Officiating NIPER director, three others shown the door
Tanbir Dhaliwal, Chandigarh
Updated: Mar 05, 2016
Three weeks after the Central Bureau of Investigation (CBI) raided the premises of National Institute of Pharmaceutical Education and Research (NIPER) in SAS Nagar and registered a case against its officiating director KK Bhutani and seven others for allegedly causing a loss of crores of rupees to the government exchequer, the union ministry of chemicals and fertilisers has issued retirement orders for Bhutani (64) and three other officials on the ground that they were continuing in service beyond the permissible age of 60 years.
Prof KPR Kartha, Prof AK Chakraborti and Dr PP Singh have also been issued the orders and all are above 60.
Wing Cdr PJP Singh Waraich (retd), registrar, NIPER, said, “We (the NIPER institute) have received an official confirmation from the ministry to retire these officials. The process will be followed.”
He added that of the four issued the orders, three were on leave and the letters would be handed over once they rejoined duty.
“Prof Bhutani is on leave, he will be handed over the retirement letter the day he joins. He will officially hand over the charge to a new officiating director,” Waraich added, clarifying that the four officials had not been suspended, but had been given retirement from service.
Instructions from the union ministry said the charge of the officiating director will be given to the senior-most faculty and that at present is Prof Saranjit Singh.
When contacted, Prof KK Bhutani said, “I have not received any such communication. I will join office on Tuesday.”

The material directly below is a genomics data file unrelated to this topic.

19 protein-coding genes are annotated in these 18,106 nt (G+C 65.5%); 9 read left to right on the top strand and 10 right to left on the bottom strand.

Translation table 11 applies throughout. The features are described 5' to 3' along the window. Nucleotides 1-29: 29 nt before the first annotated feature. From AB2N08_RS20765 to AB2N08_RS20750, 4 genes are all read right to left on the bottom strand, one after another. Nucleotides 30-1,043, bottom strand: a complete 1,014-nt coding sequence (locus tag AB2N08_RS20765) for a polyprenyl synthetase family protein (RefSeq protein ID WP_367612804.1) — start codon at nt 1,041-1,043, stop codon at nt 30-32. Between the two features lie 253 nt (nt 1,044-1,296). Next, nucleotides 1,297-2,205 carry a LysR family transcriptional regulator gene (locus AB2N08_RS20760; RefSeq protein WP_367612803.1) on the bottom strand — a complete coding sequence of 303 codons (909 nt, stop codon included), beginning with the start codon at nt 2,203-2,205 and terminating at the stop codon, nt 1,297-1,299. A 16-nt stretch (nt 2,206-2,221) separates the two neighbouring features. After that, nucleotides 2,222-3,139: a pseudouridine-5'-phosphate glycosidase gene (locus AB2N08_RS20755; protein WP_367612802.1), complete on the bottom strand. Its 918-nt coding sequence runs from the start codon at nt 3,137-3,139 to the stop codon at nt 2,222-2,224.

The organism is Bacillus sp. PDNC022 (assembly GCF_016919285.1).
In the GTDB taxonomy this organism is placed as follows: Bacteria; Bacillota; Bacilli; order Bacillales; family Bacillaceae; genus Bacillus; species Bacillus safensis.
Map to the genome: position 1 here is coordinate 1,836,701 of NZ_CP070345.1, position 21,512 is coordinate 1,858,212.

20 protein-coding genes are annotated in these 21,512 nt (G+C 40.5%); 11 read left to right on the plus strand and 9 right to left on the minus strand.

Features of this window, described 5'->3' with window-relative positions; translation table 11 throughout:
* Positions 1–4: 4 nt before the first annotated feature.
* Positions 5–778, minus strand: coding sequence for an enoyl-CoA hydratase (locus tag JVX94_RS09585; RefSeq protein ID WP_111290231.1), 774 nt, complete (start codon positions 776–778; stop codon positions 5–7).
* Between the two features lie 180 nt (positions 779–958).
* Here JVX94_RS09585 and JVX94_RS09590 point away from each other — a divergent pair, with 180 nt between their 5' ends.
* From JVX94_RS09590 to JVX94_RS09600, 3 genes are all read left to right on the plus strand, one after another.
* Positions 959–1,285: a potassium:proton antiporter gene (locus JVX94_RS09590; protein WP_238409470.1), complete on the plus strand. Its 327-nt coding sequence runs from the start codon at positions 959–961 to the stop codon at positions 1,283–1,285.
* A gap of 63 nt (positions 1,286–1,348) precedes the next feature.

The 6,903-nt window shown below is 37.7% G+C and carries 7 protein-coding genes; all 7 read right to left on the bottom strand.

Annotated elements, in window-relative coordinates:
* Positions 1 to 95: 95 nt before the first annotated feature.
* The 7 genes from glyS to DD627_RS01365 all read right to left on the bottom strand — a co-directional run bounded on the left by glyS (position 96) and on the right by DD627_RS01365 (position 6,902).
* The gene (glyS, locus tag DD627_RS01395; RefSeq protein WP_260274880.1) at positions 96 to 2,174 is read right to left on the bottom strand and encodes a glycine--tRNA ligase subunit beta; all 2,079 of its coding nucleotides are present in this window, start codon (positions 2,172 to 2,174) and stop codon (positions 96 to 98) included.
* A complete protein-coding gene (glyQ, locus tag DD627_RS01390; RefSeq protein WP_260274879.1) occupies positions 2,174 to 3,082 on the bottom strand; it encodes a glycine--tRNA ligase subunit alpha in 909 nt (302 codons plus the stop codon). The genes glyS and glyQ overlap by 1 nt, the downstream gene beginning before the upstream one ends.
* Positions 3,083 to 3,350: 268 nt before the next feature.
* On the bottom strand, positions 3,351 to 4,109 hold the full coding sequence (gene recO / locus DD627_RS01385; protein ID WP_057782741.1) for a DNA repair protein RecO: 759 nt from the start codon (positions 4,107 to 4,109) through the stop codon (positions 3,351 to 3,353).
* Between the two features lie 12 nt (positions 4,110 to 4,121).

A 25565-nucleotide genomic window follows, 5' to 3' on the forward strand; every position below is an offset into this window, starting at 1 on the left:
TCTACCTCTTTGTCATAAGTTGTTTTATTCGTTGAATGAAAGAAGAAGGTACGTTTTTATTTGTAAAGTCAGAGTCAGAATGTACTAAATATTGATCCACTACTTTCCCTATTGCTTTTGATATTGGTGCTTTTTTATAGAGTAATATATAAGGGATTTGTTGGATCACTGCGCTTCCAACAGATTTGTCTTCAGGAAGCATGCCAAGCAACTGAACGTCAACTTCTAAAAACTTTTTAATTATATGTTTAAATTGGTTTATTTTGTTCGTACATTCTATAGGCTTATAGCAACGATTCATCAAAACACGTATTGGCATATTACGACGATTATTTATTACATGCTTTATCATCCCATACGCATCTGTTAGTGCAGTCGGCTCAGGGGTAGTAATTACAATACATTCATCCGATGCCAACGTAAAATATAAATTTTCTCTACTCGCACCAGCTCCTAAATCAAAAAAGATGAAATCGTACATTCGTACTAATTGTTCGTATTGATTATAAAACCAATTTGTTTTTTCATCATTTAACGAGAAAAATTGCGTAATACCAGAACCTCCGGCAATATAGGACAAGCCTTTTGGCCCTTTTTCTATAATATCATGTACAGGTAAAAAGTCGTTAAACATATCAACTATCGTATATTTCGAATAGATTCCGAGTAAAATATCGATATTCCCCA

The others three faculty members were also not available for comment.
‘Appointment letters state wrong retirement age’
Interestingly, the institute that comes under the ministry of chemicals and fertilisers has to have employees retiring at 60, yet there are many employees who continue in service
“All staff members at the institute have been given appointment letters with retirement age mentioned wrongly as 62. In Bhutani’s case, the institute went ahead and made an exception. He was allowed to continue in service despite being more than 62 years of age,” said an employee, on the condition of anonymity.
He added that in 2013, months before Bhutani was to retire at 62, the board of governors of the institute increased the retirement age to 65 years.
“The 2013 decision was implemented even as under the NIPER Act states any change its governing provisions needed the assent of the President of India,” the employee claimed.
Finally, this week the ministry issued the orders that fixed the retirement age at 60.